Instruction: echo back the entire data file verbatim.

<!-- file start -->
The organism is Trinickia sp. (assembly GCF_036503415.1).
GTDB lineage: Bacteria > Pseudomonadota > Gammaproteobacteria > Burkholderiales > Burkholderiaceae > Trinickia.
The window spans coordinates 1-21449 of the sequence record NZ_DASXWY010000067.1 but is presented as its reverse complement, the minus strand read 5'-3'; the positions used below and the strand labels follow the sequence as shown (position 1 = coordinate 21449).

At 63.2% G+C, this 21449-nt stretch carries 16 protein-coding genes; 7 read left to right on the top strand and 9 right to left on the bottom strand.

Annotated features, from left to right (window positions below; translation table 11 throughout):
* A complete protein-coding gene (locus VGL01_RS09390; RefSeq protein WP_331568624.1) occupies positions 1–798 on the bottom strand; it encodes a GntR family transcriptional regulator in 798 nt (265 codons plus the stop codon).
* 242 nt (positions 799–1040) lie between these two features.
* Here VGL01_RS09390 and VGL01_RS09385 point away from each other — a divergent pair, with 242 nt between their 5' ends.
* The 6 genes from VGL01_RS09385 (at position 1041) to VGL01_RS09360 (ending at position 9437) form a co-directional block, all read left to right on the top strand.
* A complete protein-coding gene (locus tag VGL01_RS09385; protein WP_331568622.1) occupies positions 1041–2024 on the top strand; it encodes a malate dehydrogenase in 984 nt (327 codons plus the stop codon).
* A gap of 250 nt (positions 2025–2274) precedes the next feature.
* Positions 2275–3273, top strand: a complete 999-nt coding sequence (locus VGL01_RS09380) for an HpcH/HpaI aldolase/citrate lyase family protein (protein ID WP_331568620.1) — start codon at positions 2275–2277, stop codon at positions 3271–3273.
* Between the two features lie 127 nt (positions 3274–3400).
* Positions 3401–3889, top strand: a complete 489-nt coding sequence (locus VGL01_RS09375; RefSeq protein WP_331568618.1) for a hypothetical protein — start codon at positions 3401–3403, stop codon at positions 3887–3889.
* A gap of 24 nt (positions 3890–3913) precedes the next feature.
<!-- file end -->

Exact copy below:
The organism is Trinickia sp. (assembly GCF_036503415.1).
GTDB lineage: Bacteria > Pseudomonadota > Gammaproteobacteria > Burkholderiales > Burkholderiaceae > Trinickia.
The window spans coordinates 1-21449 of the sequence record NZ_DASXWY010000067.1 but is presented as its reverse complement, the minus strand read 5'-3'; the positions used below and the strand labels follow the sequence as shown (position 1 = coordinate 21449).

At 63.2% G+C, this 21449-nt stretch carries 16 protein-coding genes; 7 read left to right on the top strand and 9 right to left on the bottom strand.

Annotated features, from left to right (window positions below; translation table 11 throughout):
* A complete protein-coding gene (locus VGL01_RS09390; RefSeq protein WP_331568624.1) occupies positions 1–798 on the bottom strand; it encodes a GntR family transcriptional regulator in 798 nt (265 codons plus the stop codon).
* 242 nt (positions 799–1040) lie between these two features.
* Here VGL01_RS09390 and VGL01_RS09385 point away from each other — a divergent pair, with 242 nt between their 5' ends.
* The 6 genes from VGL01_RS09385 (at position 1041) to VGL01_RS09360 (ending at position 9437) form a co-directional block, all read left to right on the top strand.
* A complete protein-coding gene (locus tag VGL01_RS09385; protein WP_331568622.1) occupies positions 1041–2024 on the top strand; it encodes a malate dehydrogenase in 984 nt (327 codons plus the stop codon).
* A gap of 250 nt (positions 2025–2274) precedes the next feature.
* Positions 2275–3273, top strand: a complete 999-nt coding sequence (locus VGL01_RS09380) for an HpcH/HpaI aldolase/citrate lyase family protein (protein ID WP_331568620.1) — start codon at positions 2275–2277, stop codon at positions 3271–3273.
* Between the two features lie 127 nt (positions 3274–3400).
* Positions 3401–3889, top strand: a complete 489-nt coding sequence (locus VGL01_RS09375; RefSeq protein WP_331568618.1) for a hypothetical protein — start codon at positions 3401–3403, stop codon at positions 3887–3889.
* A gap of 24 nt (positions 3890–3913) precedes the next feature.